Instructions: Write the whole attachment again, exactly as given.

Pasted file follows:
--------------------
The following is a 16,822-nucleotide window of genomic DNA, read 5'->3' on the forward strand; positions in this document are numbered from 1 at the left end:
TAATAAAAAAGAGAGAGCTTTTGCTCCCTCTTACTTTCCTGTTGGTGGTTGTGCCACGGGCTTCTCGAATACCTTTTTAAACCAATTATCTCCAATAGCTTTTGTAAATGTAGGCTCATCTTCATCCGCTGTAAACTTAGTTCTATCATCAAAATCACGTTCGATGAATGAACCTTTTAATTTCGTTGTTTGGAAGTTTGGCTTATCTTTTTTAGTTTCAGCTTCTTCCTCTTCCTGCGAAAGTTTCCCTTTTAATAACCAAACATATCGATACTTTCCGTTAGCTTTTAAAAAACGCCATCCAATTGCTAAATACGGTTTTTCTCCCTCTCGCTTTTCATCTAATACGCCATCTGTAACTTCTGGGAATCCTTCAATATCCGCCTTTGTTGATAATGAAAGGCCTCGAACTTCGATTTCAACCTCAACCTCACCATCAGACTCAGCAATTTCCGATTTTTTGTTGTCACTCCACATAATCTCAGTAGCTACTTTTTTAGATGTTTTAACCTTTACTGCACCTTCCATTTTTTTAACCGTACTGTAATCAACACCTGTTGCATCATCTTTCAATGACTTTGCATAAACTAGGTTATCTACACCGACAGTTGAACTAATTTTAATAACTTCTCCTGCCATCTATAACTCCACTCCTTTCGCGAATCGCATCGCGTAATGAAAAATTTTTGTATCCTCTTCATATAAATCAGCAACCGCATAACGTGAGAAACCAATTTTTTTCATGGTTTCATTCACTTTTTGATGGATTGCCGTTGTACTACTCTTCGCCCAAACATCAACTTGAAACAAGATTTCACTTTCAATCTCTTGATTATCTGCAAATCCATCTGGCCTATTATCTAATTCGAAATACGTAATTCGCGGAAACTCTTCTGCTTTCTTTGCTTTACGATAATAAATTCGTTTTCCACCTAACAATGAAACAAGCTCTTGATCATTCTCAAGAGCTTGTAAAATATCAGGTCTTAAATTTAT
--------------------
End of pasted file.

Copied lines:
The following is a 16,822-nucleotide window of genomic DNA, read 5'->3' on the forward strand; positions in this document are numbered from 1 at the left end:
TAATAAAAAAGAGAGAGCTTTTGCTCCCTCTTACTTTCCTGTTGGTGGTTGTGCCACGGGCTTCTCGAATACCTTTTTAAACCAATTATCTCCAATAGCTTTTGTAAATGTAGGCTCATCTTCATCCGCTGTAAACTTAGTTCTATCATCAAAATCACGTTCGATGAATGAACCTTTTAATTTCGTTGTTTGGAAGTTTGGCTTATCTTTTTTAGTTTCAGCTTCTTCCTCTTCCTGCGAAAGTTTCCCTTTTAATAACCAAACATATCGATACTTTCCGTTAGCTTTTAAAAAACGCCATCCAATTGCTAAATACGGTTTTTCTCCCTCTCGCTTTTCATCTAATACGCCATCTGTAACTTCTGGGAATCCTTCAATATCCGCCTTTGTTGATAATGAAAGGCCTCGAACTTCGATTTCAACCTCAACCTCACCATCAGACTCAGCAATTTCCGATTTTTTGTTGTCACTCCACATAATCTCAGTAGCTACTTTTTTAGATGTTTTAACCTTTACTGCACCTTCCATTTTTTTAACCGTACTGTAATCAACACCTGTTGCATCATCTTTCAATGACTTTGCATAAACTAGGTTATCTACACCGACAGTTGAACTAATTTTAATAACTTCTCCTGCCATCTATAACTCCACTCCTTTCGCGAATCGCATCGCGTAATGAAAAATTTTTGTATCCTCTTCATATAAATCAGCAACCGCATAACGTGAGAAACCAATTTTTTTCATGGTTTCATTCACTTTTTGATGGATTGCCGTTGTACTACTCTTCGCCCAAACATCAACTTGAAACAAGATTTCACTTTCAATCTCTTGATTATCTGCAAATCCATCTGGCCTATTATCTAATTCGAAATACGTAATTCGCGGAAACTCTTCTGCTTTCTTTGCTTTACGATAATAAATTCGTTTTCCACCTAACAATGAAACAAGCTCTTGATCATTCTCAAGAGCTTGTAAAATATCAGGTCTTAAATTTAT